I don't know about other parts of the world as well as I know my own country, but if you are looking for a place with a huge variety of noodles/mee, it has got to be Malaysia. Basically, the staple food in Malaysia is rice and to many, noodles as well. Of course, we also have some occasional 'traitors' who swear by McDonald's or other form of international cuisine. However, if you're Malaysian, there is no way you can escape the delicious "melting pot"?
So what do you do if the thought of rice turns you off? Turn to noodles. You can get a dozen different types of noodles in this country (and more). From the variety of noodles available, you can again concoct more than a dozen recipes with amazing effect. Here's a lil' guide on noodles and what you can make out of it!
Bee Hoon (similar to Mee Fun)
This type of noodle is also known as rice noodles and is like vermicelli. It is best served with piping hot chicken stock soup. Throw in some shredded meat and/or fishballs for added taste. Bee Hoon is yummy with a dash of cili padi (chili) in soy sauce. Alternatively, opt for the dry version of this noodle that is mixed with dark soy sauce and shredded meat.
Kuey Teow (similar to Hor Fun)
Keuy Teow is a type of flat noodles that is comparable to the Italian tagliatelle. It has a white colored texture and is quite smooth and slippery. Any novice with the chopsticks might have problems picking up the noodles. Keuy Teow is my favorite noodle as it can be used to make a variety of dishes, which incidentally are also my favorite food. The most common way keuy teow noodle is used is in one of Malaysia's most popular dish, Char Kuey Teow. Char Kuey Teow is made from the noodle combined with prawns, Chinese sausage, fishcake, egg, vegetable, chili and cockles. The whole combination is then fried in high heat until it turns really aromatic. Just the mere smell from the wok can make you drool. Besides frying the noodles, keuy teow can also be used in soup-based noodles just like how you would with Bee Hoon as mentioned above. Sar Hor Fun is another way to prepare the hor fun noodles. This is a specialty in Ipoh Town and is best served with chicken stock soup, prawns, fried shallots and bean sprouts.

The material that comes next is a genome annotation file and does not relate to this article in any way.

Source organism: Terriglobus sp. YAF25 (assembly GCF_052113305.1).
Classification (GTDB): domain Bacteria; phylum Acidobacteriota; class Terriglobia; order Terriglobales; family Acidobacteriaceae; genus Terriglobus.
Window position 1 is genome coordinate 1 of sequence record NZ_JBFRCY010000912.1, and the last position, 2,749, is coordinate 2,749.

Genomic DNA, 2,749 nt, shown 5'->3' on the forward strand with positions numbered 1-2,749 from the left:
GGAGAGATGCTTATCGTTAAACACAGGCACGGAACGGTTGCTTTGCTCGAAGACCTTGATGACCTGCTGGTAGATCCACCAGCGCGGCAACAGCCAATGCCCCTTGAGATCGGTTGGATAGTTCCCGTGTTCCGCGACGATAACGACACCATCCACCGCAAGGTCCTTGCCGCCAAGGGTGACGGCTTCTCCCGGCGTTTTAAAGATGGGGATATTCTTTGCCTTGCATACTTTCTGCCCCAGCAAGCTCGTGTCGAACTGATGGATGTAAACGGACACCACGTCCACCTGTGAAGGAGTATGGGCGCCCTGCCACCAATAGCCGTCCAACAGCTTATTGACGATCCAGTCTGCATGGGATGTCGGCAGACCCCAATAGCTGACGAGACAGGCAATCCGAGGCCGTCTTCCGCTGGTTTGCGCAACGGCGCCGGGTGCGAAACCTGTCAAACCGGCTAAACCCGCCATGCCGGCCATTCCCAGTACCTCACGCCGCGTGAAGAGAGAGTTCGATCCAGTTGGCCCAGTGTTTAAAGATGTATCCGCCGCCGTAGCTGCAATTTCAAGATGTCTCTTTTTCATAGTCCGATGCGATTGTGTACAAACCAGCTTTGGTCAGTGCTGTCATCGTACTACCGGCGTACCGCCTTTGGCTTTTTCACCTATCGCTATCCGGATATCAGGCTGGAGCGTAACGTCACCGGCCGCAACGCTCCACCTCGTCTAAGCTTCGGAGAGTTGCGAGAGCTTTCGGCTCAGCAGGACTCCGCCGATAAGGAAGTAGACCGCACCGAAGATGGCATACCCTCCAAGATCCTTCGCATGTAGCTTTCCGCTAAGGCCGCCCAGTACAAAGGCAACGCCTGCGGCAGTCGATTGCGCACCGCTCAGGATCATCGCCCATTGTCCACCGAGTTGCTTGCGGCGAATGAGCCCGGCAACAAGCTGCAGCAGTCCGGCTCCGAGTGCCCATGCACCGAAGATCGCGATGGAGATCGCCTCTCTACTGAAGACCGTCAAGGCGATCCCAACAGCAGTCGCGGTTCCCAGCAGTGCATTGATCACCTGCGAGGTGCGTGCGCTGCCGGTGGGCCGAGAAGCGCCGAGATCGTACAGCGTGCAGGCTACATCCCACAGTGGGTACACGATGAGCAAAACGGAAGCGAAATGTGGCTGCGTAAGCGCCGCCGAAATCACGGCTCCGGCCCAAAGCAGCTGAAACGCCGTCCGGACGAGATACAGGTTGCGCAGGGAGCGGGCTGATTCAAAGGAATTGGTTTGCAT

Foochow noodles are not so common although the few places that serve them have very good ones. It is generally recommended to eat these type of noodles steamed and served with soy and oyster sauce. Add in a sprinkle of spring onions and dried fish for effect! I also know of another place that serves what they call the "Foochow Red Wine Noodles". The restaurant is located in Jalan Yew, Kuala Lumpur and the proprietor can whip up a delicious bowl of red wine noodles in a jiffy. This noodle is also known as Tai Ping noodles. As the name suggest, the noodles are red in color but contain no artificial ingredients.
Now. This is the fun part. Yellow Mee is a name I coin for this specific type of noodle. Different people name it differently. If roughly translated from the Chinese language to English, you have a variety of names. Some calls it the "big fat noodles" (tai look min), some (like me) calls it "yellow mee" whilst there are some that calls it "fat mee". Why the names? Basically, this is the usual round yellow noodle that looks like spaghetti (fatter though) and is made from wheat flour. It has a smooth texture and is best used in Hokkien Fried Mee. Hokkien Fried Mee is really delicious and is fried with pieces of pork, prawn and vegetables. Eat it with some chili paste for the oomph effect! A word of advice though! The Hokkien Fried Mee is not for everyone. Health-conscious folks should stay away from it as most chefs normally add in a spoonful of pork rind for that "smooth, oily (and guilty)" feel.